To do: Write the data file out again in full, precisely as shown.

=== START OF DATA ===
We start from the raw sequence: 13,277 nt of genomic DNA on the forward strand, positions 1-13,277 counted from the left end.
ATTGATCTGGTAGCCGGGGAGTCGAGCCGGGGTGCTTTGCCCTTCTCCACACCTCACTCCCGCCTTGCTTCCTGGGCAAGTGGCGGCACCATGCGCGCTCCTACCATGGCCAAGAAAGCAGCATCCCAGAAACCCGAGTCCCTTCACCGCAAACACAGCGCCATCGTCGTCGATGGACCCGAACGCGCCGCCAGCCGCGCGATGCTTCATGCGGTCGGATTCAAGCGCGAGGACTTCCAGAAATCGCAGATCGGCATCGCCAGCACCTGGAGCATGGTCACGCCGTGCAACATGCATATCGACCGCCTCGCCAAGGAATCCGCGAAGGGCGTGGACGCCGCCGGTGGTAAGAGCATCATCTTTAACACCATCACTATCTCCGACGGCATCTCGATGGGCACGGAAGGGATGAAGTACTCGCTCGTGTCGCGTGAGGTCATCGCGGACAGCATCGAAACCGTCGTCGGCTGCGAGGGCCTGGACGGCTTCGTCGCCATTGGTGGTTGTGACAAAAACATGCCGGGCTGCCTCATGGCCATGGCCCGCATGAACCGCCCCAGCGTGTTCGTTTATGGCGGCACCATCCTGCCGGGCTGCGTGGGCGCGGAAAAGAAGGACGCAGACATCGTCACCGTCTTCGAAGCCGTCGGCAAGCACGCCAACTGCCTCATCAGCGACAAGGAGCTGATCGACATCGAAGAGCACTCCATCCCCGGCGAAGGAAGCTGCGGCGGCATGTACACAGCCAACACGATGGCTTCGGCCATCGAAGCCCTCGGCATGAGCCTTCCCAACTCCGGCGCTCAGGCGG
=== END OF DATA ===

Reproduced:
We start from the raw sequence: 13,277 nt of genomic DNA on the forward strand, positions 1-13,277 counted from the left end.
ATTGATCTGGTAGCCGGGGAGTCGAGCCGGGGTGCTTTGCCCTTCTCCACACCTCACTCCCGCCTTGCTTCCTGGGCAAGTGGCGGCACCATGCGCGCTCCTACCATGGCCAAGAAAGCAGCATCCCAGAAACCCGAGTCCCTTCACCGCAAACACAGCGCCATCGTCGTCGATGGACCCGAACGCGCCGCCAGCCGCGCGATGCTTCATGCGGTCGGATTCAAGCGCGAGGACTTCCAGAAATCGCAGATCGGCATCGCCAGCACCTGGAGCATGGTCACGCCGTGCAACATGCATATCGACCGCCTCGCCAAGGAATCCGCGAAGGGCGTGGACGCCGCCGGTGGTAAGAGCATCATCTTTAACACCATCACTATCTCCGACGGCATCTCGATGGGCACGGAAGGGATGAAGTACTCGCTCGTGTCGCGTGAGGTCATCGCGGACAGCATCGAAACCGTCGTCGGCTGCGAGGGCCTGGACGGCTTCGTCGCCATTGGTGGTTGTGACAAAAACATGCCGGGCTGCCTCATGGCCATGGCCCGCATGAACCGCCCCAGCGTGTTCGTTTATGGCGGCACCATCCTGCCGGGCTGCGTGGGCGCGGAAAAGAAGGACGCAGACATCGTCACCGTCTTCGAAGCCGTCGGCAAGCACGCCAACTGCCTCATCAGCGACAAGGAGCTGATCGACATCGAAGAGCACTCCATCCCCGGCGAAGGAAGCTGCGGCGGCATGTACACAGCCAACACGATGGCTTCGGCCATCGAAGCCCTCGGCATGAGCCTTCCCAACTCCGGCGCTCAGGCGG